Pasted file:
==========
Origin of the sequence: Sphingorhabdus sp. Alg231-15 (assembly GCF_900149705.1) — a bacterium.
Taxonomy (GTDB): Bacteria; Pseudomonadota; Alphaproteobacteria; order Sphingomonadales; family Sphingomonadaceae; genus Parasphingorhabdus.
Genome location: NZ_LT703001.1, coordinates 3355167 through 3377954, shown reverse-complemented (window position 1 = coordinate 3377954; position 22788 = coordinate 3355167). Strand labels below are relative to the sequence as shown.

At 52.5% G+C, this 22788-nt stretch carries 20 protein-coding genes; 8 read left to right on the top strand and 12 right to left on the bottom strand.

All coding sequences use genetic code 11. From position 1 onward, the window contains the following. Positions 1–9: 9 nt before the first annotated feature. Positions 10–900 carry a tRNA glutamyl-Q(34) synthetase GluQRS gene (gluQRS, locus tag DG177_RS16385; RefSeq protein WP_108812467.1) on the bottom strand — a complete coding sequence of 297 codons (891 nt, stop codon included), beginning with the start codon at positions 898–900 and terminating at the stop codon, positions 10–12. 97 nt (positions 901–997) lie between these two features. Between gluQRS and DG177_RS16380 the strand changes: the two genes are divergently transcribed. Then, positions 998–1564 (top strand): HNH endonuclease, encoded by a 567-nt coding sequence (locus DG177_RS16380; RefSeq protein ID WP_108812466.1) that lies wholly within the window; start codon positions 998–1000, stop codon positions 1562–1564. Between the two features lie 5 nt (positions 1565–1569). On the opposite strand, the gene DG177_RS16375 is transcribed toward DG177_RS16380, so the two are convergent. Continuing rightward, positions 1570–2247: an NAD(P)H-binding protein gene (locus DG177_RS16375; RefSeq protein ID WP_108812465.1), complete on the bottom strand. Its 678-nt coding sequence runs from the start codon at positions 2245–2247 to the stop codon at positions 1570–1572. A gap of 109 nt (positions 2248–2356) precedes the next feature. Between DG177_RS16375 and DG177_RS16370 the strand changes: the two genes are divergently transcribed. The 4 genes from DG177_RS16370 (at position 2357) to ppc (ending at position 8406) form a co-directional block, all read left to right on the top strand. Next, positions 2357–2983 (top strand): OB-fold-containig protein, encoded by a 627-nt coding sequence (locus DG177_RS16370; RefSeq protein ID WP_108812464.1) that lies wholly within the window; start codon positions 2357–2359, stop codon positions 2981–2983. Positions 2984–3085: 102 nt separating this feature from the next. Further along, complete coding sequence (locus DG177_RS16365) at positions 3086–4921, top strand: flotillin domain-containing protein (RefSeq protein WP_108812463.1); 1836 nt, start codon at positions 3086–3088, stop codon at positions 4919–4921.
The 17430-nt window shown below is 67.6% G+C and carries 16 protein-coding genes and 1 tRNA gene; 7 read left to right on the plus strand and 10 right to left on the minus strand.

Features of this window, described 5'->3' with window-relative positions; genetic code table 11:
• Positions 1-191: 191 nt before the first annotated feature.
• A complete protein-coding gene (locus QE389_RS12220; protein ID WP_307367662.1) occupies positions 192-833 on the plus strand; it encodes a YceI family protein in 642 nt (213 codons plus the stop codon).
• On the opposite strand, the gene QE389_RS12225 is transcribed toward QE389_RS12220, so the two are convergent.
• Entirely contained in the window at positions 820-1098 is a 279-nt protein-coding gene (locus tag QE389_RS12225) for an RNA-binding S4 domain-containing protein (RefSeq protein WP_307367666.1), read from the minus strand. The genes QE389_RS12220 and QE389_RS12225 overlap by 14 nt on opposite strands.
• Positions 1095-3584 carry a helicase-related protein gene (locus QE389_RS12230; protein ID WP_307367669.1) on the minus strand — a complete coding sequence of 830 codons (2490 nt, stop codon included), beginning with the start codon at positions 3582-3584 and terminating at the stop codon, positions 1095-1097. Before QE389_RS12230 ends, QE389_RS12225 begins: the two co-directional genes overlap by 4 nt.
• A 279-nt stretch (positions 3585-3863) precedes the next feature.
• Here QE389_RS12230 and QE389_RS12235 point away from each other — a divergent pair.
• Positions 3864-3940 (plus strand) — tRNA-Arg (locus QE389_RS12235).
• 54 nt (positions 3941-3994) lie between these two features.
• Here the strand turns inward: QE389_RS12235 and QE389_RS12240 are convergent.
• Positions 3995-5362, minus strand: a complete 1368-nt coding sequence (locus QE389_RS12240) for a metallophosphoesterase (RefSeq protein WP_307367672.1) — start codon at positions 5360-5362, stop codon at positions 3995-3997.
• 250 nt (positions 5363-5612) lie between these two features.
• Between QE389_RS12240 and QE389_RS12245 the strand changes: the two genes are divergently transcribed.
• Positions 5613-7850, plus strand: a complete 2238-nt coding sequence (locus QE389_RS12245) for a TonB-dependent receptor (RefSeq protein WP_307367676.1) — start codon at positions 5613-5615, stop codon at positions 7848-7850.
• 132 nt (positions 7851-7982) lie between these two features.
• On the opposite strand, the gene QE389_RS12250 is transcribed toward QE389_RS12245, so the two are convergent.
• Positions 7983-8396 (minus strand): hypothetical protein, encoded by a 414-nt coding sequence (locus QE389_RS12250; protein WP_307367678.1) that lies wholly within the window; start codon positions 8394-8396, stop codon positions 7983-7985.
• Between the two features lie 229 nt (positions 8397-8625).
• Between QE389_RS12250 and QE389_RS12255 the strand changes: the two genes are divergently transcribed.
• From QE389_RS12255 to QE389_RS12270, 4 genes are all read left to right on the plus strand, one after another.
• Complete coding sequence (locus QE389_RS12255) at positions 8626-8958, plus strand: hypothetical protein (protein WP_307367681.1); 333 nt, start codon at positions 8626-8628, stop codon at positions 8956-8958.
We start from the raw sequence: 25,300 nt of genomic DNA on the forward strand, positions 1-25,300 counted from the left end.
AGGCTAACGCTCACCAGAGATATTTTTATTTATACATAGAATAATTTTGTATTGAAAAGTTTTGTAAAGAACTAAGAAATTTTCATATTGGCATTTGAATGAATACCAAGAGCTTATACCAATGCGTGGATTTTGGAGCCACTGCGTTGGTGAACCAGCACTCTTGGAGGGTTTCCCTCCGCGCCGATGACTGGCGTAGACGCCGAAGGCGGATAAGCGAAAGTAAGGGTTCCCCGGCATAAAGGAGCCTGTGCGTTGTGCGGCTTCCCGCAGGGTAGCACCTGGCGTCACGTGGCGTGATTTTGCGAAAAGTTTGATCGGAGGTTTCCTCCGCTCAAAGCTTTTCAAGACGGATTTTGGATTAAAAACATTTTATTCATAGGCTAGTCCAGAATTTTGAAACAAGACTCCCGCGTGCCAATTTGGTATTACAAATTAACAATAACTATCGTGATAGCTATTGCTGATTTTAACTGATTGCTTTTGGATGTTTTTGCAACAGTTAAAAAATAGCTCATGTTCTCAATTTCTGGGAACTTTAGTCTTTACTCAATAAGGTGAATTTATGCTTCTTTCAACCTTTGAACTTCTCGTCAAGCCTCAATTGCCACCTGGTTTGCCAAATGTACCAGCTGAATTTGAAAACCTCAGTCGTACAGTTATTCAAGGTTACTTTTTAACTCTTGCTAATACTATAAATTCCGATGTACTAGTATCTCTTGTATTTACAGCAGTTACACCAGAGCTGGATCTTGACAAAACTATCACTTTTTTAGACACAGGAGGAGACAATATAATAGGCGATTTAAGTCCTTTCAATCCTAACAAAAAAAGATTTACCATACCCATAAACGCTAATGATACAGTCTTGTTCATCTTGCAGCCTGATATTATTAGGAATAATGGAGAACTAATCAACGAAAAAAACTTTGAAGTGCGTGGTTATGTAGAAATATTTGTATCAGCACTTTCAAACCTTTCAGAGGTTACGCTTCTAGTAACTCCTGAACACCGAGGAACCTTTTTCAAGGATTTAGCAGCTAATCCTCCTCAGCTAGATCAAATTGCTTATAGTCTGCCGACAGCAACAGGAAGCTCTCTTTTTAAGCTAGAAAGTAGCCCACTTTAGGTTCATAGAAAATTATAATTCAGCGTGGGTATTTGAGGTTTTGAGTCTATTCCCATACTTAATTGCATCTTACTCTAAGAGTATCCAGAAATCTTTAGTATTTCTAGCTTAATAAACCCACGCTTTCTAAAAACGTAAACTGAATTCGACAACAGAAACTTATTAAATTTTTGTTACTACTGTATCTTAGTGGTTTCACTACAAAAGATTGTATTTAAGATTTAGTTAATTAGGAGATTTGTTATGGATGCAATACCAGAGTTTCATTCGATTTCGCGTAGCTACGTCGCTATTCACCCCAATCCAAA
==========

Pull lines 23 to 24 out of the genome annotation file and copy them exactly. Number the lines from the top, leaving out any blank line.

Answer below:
• On the opposite strand, the gene QE389_RS12250 is transcribed toward QE389_RS12245, so the two are convergent.
• Positions 7983-8396 (minus strand): hypothetical protein, encoded by a 414-nt coding sequence (locus QE389_RS12250; protein WP_307367678.1) that lies wholly within the window; start codon positions 8394-8396, stop codon positions 7983-7985.